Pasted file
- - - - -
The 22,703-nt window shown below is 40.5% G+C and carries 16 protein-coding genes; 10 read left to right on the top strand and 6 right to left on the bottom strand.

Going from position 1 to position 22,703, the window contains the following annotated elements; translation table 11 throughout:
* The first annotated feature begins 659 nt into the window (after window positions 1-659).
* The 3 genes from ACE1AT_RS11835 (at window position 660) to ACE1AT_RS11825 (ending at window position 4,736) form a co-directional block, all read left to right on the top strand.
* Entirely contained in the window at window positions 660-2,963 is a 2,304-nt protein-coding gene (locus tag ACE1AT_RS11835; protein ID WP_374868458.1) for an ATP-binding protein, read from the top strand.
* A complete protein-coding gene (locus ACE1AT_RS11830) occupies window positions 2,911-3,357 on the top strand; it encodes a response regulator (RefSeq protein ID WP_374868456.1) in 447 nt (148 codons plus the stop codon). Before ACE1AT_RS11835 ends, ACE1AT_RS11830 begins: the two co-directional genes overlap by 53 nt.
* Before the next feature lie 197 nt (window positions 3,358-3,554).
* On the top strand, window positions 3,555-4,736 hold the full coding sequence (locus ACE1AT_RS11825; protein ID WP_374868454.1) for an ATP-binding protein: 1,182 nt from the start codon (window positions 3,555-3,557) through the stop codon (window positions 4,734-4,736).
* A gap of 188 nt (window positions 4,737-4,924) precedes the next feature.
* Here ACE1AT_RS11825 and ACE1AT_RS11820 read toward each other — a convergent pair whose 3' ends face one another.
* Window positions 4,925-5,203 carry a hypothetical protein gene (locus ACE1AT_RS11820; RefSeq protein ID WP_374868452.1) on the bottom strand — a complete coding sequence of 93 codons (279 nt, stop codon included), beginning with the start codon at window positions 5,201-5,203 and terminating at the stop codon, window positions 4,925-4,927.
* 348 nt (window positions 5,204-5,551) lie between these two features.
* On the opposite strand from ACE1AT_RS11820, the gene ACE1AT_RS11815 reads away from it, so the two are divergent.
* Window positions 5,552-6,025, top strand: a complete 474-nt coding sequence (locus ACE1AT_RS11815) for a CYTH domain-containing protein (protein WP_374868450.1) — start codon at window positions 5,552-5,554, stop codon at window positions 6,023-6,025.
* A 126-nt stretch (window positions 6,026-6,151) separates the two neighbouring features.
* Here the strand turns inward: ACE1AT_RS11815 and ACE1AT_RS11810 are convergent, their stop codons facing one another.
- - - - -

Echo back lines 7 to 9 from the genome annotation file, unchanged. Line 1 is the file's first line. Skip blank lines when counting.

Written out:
* Before the next feature lie 197 nt (window positions 3,358-3,554).
* On the top strand, window positions 3,555-4,736 hold the full coding sequence (locus ACE1AT_RS11825; protein ID WP_374868454.1) for an ATP-binding protein: 1,182 nt from the start codon (window positions 3,555-3,557) through the stop codon (window positions 4,734-4,736).
* A gap of 188 nt (window positions 4,737-4,924) precedes the next feature.